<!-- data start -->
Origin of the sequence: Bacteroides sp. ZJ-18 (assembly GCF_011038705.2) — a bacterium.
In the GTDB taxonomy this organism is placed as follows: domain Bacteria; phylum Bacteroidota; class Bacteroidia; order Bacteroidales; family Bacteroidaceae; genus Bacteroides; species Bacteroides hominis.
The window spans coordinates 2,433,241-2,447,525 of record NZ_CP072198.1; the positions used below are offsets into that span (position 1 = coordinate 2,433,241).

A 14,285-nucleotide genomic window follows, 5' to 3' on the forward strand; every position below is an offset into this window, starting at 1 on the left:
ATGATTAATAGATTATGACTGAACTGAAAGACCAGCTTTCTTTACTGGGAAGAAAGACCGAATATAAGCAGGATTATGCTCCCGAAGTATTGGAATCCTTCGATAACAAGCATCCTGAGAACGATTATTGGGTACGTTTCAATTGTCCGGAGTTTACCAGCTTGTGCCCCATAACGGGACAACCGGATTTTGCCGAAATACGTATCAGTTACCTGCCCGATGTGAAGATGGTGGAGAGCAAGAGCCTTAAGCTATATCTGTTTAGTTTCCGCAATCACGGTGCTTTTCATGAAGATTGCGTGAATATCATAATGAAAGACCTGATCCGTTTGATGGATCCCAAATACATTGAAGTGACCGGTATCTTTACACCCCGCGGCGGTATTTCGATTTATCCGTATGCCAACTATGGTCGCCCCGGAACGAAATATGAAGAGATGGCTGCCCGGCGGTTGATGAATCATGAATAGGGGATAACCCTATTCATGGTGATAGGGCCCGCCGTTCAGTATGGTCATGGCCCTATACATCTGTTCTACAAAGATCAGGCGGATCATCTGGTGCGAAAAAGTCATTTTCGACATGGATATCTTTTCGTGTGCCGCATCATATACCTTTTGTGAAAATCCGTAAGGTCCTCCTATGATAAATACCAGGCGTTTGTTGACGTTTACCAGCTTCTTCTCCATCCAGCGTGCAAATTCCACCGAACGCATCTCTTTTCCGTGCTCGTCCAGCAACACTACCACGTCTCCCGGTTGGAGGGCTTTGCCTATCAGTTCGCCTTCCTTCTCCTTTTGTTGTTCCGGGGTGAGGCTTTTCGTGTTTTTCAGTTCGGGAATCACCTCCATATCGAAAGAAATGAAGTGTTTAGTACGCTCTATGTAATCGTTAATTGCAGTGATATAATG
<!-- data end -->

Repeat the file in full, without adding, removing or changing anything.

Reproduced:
Origin of the sequence: Bacteroides sp. ZJ-18 (assembly GCF_011038705.2) — a bacterium.
In the GTDB taxonomy this organism is placed as follows: domain Bacteria; phylum Bacteroidota; class Bacteroidia; order Bacteroidales; family Bacteroidaceae; genus Bacteroides; species Bacteroides hominis.
The window spans coordinates 2,433,241-2,447,525 of record NZ_CP072198.1; the positions used below are offsets into that span (position 1 = coordinate 2,433,241).

A 14,285-nucleotide genomic window follows, 5' to 3' on the forward strand; every position below is an offset into this window, starting at 1 on the left:
ATGATTAATAGATTATGACTGAACTGAAAGACCAGCTTTCTTTACTGGGAAGAAAGACCGAATATAAGCAGGATTATGCTCCCGAAGTATTGGAATCCTTCGATAACAAGCATCCTGAGAACGATTATTGGGTACGTTTCAATTGTCCGGAGTTTACCAGCTTGTGCCCCATAACGGGACAACCGGATTTTGCCGAAATACGTATCAGTTACCTGCCCGATGTGAAGATGGTGGAGAGCAAGAGCCTTAAGCTATATCTGTTTAGTTTCCGCAATCACGGTGCTTTTCATGAAGATTGCGTGAATATCATAATGAAAGACCTGATCCGTTTGATGGATCCCAAATACATTGAAGTGACCGGTATCTTTACACCCCGCGGCGGTATTTCGATTTATCCGTATGCCAACTATGGTCGCCCCGGAACGAAATATGAAGAGATGGCTGCCCGGCGGTTGATGAATCATGAATAGGGGATAACCCTATTCATGGTGATAGGGCCCGCCGTTCAGTATGGTCATGGCCCTATACATCTGTTCTACAAAGATCAGGCGGATCATCTGGTGCGAAAAAGTCATTTTCGACATGGATATCTTTTCGTGTGCCGCATCATATACCTTTTGTGAAAATCCGTAAGGTCCTCCTATGATAAATACCAGGCGTTTGTTGACGTTTACCAGCTTCTTCTCCATCCAGCGTGCAAATTCCACCGAACGCATCTCTTTTCCGTGCTCGTCCAGCAACACTACCACGTCTCCCGGTTGGAGGGCTTTGCCTATCAGTTCGCCTTCCTTCTCCTTTTGTTGTTCCGGGGTGAGGCTTTTCGTGTTTTTCAGTTCGGGAATCACCTCCATATCGAAAGAAATGAAGTGTTTAGTACGCTCTATGTAATCGTTAATTGCAGTGATATAATG